AN EVALUATION OF THE PREVALANCE OF CORACO CLAVICULAR JOINT IN HUMANS BY OSTEOLOGICAL AND RADIOLOGICAL STUDIES IN DELHI AND NCR REGION
Introduction: The human pectoral girdle has been found to have rarely an anomalous plain synovial joint called Coraco clavicular joint; besides three conventional anatomical articulations. It is a rare articulation between conoid tubercle of clavicle and superior surface of the horizontal part of the coracoid process of the scapula.
Aim: The aim of our study is to find the prevalence of entity ‘the coraco clavicular joint’ in Delhi and NCR region to understand the pathogenesis and correlate our findings with various conditions of unknown etiology like arm & shoulder joint pain, features of brachial plexus compression, thoracic outlet syndrome and painful restricted arm movements, thereby providing appropriate medical and surgical treatment.
Material and Method: The study was conducted on dried human clavicles (150 in number) and radio graphs of chest and shoulder joint (AP view) /CT Scan Chest of adult humans (300 in numbers) for evidences of presence of coraco clavicular joints.
Results: 16% of the dried clavicles and 14.6% of radiographs/ CT Scan Chest showed evidence of the presence of coraco clavicular joint.
Discussion & Conclusion: The presence of coraco clavicular articulation was detected in early 1861. Various factors leading to the Ccj formation include occupational stresses, old age changes, genetic factors, congenital presence of the joint and primary pathological changes in coracoid process of scapula and conoid tubercle of clavicle. Most of the times, Ccj is asymptomatic, being diagnosed incidentally or it may be symptomatic presenting in various forms. Hence Ccj entity finds an important place in differential diagnosis of arm pain and associated conditions.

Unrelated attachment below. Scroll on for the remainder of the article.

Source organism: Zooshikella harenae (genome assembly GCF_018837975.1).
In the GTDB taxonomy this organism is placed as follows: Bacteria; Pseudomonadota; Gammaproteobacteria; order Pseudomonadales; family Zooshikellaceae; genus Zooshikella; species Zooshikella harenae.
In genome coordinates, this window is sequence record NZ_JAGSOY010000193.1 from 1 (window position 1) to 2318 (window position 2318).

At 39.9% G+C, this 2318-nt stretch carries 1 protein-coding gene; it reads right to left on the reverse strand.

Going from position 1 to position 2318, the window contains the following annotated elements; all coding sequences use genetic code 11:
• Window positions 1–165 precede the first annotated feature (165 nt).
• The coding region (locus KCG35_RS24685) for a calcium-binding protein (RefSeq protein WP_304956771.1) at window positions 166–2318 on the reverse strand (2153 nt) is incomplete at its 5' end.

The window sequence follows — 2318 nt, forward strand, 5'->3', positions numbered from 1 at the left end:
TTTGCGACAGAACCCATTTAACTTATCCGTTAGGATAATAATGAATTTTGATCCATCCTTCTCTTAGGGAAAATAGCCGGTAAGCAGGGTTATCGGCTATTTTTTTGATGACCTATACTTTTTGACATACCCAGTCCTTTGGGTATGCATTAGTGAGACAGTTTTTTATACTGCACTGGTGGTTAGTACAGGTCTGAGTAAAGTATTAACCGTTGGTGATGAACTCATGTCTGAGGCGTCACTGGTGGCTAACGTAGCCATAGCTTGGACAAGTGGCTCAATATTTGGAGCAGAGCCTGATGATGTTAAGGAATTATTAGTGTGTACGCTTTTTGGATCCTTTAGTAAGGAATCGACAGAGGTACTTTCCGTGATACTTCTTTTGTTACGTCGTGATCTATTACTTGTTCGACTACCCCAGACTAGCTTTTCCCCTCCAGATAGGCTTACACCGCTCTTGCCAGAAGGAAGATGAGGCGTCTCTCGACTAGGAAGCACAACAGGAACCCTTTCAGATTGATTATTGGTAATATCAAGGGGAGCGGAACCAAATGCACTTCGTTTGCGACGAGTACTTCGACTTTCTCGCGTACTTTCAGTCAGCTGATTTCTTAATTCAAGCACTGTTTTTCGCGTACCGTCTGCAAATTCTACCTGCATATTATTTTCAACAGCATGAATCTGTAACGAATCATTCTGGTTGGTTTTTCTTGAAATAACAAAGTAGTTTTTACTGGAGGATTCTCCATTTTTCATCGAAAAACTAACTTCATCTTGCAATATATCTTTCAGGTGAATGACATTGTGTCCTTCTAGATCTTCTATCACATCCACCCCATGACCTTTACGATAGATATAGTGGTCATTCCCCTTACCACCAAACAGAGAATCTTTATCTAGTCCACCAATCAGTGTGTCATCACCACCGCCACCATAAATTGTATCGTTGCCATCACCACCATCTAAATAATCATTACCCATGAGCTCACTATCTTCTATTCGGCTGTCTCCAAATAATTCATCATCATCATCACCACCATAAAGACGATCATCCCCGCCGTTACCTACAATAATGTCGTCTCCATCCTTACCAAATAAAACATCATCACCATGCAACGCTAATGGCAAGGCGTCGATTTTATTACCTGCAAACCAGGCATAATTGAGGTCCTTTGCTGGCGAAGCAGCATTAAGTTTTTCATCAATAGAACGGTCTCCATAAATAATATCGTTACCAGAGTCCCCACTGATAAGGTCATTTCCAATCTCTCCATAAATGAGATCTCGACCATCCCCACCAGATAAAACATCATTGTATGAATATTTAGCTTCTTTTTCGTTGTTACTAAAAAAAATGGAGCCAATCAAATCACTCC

2. Our observations further emphasis the role of ethnic and genetic factors in pathogenesis of Ccj.
3. Ccj must be included amongst the first few conditions in differential diagnosis of brachialgia’s, painful arc syndrome, thoracic inlet syndrome, and restricted
shoulder joint movements of unknown origin.
4. CT scan and MRI are the two important diagnostic tools for reaching at correct diagnosis of both asymptomatic and symptomatic coraco clavicular articulations.
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